CUNY and other area schools often hire Graduate Center students who are looking to build their CVs and to help cover living costs. These institutions also sometimes offer more long-term opportunities for students who are nearing graduation or who already have a degree in hand.
One option is working as an adjunct instructor: while not highly paid, these positions do add teaching experience to your CV. (They might also allow you to qualify for NYSHIP health insurance and tuition remission). Adjunct positions are independent from GC financial aid, and so students apply directly to the institution at which they wish to teach.
If you are considering applying for administrative or adjunct jobs, the following resources are good starting places to learn about open positions:
You can also search for current employment opportunities specifically at the 24 CUNY campuses with these resources:
Open positions in CUNY, including many adjunct positions, are posted to the CUNY Jobs page. (This information is also available in CUNYfirst, which is the platform through which job applicants must apply. Navigate to Main Menu > Self Service > Recruiting Activities > Careers.)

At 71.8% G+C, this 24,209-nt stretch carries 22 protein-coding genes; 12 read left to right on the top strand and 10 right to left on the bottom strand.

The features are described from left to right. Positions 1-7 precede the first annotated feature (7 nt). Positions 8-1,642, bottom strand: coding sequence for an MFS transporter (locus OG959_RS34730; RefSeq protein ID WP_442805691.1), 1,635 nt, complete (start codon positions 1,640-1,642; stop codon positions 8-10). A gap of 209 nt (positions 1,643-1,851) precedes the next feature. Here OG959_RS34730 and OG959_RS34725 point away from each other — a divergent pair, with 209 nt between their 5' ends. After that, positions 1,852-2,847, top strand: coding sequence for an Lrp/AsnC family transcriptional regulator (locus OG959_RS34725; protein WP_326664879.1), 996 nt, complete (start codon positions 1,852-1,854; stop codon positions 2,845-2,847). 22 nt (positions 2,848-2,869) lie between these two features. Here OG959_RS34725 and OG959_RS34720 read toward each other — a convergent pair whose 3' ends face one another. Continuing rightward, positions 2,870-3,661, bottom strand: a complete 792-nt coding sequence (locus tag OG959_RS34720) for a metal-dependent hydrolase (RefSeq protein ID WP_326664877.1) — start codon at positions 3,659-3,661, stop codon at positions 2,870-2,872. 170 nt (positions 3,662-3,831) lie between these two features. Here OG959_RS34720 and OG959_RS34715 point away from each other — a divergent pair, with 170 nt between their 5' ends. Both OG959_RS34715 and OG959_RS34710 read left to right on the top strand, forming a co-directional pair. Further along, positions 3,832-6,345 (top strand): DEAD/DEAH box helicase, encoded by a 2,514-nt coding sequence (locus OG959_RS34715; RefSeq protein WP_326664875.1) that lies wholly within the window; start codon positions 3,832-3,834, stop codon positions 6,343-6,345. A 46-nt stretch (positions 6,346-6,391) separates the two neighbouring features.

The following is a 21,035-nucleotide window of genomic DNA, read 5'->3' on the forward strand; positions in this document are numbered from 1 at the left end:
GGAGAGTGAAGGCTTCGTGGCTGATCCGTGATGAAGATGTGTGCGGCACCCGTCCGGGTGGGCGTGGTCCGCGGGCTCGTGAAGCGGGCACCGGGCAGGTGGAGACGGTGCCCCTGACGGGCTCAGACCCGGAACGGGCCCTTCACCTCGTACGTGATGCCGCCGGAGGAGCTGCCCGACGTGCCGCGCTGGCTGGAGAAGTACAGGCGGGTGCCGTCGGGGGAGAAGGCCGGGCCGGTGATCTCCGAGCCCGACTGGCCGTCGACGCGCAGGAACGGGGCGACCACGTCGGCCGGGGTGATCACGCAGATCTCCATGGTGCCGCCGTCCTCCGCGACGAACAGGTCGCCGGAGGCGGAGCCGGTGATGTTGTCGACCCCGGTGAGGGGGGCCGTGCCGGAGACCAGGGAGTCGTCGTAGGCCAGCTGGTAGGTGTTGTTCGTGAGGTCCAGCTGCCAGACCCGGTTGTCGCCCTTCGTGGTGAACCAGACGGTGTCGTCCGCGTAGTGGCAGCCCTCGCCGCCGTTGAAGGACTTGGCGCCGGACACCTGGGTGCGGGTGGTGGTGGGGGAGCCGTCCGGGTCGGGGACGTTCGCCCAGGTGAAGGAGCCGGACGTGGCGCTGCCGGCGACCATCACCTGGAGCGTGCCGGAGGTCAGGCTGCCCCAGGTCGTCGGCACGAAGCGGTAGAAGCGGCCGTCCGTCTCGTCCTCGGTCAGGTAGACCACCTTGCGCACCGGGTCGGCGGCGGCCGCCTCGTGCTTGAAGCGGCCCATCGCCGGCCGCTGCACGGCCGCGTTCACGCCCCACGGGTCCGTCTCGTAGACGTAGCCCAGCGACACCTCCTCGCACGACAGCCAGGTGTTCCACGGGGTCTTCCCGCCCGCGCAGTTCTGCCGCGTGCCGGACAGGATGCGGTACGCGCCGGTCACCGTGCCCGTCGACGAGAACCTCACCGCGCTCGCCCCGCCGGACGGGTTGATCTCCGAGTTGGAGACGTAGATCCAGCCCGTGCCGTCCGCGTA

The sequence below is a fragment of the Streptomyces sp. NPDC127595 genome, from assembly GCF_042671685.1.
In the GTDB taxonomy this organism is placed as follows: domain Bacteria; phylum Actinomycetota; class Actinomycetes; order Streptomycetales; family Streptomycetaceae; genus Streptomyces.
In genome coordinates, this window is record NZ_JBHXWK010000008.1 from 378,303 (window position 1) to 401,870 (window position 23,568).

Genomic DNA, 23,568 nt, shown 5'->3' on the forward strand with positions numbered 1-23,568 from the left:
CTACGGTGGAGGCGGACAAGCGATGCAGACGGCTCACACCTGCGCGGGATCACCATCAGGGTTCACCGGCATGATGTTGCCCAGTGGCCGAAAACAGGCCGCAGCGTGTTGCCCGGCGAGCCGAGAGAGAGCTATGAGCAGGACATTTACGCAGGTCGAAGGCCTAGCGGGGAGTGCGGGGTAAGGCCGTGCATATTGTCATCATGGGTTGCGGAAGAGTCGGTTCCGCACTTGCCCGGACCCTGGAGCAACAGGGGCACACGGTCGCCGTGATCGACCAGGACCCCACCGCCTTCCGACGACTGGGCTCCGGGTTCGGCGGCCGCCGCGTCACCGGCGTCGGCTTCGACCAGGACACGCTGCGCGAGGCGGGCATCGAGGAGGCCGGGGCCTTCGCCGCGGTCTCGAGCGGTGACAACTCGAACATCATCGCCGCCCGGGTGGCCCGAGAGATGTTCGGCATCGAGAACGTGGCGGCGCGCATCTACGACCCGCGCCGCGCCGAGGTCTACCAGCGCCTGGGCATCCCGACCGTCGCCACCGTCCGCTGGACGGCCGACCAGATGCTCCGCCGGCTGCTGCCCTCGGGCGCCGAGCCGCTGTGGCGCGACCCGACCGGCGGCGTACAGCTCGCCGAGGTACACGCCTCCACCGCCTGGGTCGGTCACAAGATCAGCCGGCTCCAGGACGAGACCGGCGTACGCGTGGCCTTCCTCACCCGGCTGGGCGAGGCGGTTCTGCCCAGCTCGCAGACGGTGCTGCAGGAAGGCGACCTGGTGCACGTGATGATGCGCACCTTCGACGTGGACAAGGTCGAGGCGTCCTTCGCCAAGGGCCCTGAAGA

Note that while some of these schools pay adjuncts higher than CUNY does, the positions may or may not come with health insurance benefits.
Some departments rely largely on word-of-mouth to fill adjunct positions (e.g., your GC colleagues might send job announcements through your program’s email listserv). If you’re interested in teaching at a specific school, you might send your CV, as well as details about courses you’re able to to teach, directly to the department chair at that institution. You should be able to find contact details for chairs on their department websites.
Note: These sites can be a great resource during your job search, but you should be aware that you might also encounter some misleading posts. See our blog for tips on how to identify and avoid fake job posts and job scams.
Many graduate students begin teaching at private institutions that—unlike public schools—do not require teaching certification. If you’re interested in this, check out the helpful breakdown of “Online Resources on Teaching in Private Schools” from The Chronicle of Higher Education. For example, the following recruiting agencies work with graduate students who are looking for jobs at private or boarding schools:
Teach for America places recruits who have completed a 5-week summer training program in public and charter schools nationwide. Corps members then receive “alternative” certificates or licenses, and must complete coursework toward the next level of certification during their two-year teaching commitment.